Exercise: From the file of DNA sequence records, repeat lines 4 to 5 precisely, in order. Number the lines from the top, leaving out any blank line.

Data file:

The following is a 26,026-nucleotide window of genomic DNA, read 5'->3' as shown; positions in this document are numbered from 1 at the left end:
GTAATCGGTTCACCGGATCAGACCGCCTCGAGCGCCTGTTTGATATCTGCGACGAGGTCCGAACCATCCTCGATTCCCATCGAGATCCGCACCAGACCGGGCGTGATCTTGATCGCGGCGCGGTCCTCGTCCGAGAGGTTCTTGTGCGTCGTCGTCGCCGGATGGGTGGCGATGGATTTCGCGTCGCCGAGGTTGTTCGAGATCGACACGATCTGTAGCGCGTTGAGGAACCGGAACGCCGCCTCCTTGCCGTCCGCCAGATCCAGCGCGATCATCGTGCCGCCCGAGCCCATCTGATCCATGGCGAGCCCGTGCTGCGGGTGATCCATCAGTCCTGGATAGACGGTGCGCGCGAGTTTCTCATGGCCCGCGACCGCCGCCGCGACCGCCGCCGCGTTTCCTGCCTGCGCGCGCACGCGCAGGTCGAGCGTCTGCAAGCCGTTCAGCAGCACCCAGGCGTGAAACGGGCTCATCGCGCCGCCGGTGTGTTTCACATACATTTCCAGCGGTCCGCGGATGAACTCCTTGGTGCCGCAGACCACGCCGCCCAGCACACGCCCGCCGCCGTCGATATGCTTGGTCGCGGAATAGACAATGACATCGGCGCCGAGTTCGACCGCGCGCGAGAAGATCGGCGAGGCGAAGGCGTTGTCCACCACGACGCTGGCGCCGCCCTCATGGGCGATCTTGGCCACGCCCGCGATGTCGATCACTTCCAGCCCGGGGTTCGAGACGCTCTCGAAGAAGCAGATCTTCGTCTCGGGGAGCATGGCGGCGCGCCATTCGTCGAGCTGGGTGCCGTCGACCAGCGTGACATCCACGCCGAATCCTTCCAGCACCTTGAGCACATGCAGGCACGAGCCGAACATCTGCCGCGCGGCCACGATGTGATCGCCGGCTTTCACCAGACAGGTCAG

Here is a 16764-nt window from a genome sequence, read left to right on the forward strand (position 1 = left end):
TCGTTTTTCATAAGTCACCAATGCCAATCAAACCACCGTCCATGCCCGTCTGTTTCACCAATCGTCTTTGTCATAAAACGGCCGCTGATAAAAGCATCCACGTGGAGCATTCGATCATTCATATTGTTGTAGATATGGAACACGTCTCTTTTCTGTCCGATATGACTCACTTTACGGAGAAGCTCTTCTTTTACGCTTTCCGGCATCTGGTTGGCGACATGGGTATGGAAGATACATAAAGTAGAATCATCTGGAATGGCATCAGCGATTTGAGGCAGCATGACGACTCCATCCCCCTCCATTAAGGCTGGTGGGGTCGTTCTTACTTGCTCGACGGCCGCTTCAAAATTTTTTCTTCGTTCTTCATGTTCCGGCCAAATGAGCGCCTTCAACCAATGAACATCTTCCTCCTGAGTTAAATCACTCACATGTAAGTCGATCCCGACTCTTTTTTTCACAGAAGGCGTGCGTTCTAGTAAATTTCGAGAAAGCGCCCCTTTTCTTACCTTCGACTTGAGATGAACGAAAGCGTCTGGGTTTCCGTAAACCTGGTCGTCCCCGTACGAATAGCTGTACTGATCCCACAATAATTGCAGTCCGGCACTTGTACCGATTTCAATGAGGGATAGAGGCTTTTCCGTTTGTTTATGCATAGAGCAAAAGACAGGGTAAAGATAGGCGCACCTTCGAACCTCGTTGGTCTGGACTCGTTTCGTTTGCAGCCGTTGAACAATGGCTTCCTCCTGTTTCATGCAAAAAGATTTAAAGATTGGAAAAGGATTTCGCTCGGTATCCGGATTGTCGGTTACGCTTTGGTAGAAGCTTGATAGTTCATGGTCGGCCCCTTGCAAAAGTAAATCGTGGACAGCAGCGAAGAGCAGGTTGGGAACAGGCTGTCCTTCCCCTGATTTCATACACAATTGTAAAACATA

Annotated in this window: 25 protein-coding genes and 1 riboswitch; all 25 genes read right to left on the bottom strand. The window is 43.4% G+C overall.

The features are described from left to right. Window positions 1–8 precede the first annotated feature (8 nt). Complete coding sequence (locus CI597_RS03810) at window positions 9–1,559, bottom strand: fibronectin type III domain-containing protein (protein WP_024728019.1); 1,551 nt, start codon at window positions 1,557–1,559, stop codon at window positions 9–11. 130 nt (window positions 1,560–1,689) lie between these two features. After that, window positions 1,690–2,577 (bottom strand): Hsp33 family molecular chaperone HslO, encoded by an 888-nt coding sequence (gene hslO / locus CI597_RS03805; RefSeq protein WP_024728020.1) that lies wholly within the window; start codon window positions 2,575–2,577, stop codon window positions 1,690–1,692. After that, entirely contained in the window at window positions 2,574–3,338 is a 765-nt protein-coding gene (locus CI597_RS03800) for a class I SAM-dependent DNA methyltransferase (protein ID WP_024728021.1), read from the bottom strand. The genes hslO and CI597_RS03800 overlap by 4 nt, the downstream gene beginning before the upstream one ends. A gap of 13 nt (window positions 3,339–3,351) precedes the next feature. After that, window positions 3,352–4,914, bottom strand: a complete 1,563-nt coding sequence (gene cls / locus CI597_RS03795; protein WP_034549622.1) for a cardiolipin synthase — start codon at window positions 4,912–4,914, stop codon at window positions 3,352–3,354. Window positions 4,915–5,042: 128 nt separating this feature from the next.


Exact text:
TCGTTTTTCATAAGTCACCAATGCCAATCAAACCACCGTCCATGCCCGTCTGTTTCACCAATCGTCTTTGTCATAAAACGGCCGCTGATAAAAGCATCCACGTGGAGCATTCGATCATTCATATTGTTGTAGATATGGAACACGTCTCTTTTCTGTCCGATATGACTCACTTTACGGAGAAGCTCTTCTTTTACGCTTTCCGGCATCTGGTTGGCGACATGGGTATGGAAGATACATAAAGTAGAATCATCTGGAATGGCATCAGCGATTTGAGGCAGCATGACGACTCCATCCCCCTCCATTAAGGCTGGTGGGGTCGTTCTTACTTGCTCGACGGCCGCTTCAAAATTTTTTCTTCGTTCTTCATGTTCCGGCCAAATGAGCGCCTTCAACCAATGAACATCTTCCTCCTGAGTTAAATCACTCACATGTAAGTCGATCCCGACTCTTTTTTTCACAGAAGGCGTGCGTTCTAGTAAATTTCGAGAAAGCGCCCCTTTTCTTACCTTCGACTTGAGATGAACGAAAGCGTCTGGGTTTCCGTAAACCTGGTCGTCCCCGTACGAATAGCTGTACTGATCCCACAATAATTGCAGTCCGGCACTTGTACCGATTTCAATGAGGGATAGAGGCTTTTCCGTTTGTTTATGCATAGAGCAAAAGACAGGGTAAAGATAGGCGCACCTTCGAACCTCGTTGGTCTGGACTCGTTTCGTTTGCAGCCGTTGAACAATGGCTTCCTCCTGTTTCATGCAAAAAGATTTAAAGATTGGAAAAGGATTTCGCTCGGTATCCGGATTGTCGGTTACGCTTTGGTAGAAGCTTGATAGTTCATGGTCGGCCCCTTGCAAAAGTAAATCGTGGACAGCAGCGAAGAGCAGGTTGGGAACAGGCTGTCCTTCCCCTGATTTCATACACAATTGTAAAACATA

Annotated in this window: 25 protein-coding genes and 1 riboswitch; all 25 genes read right to left on the bottom strand. The window is 43.4% G+C overall.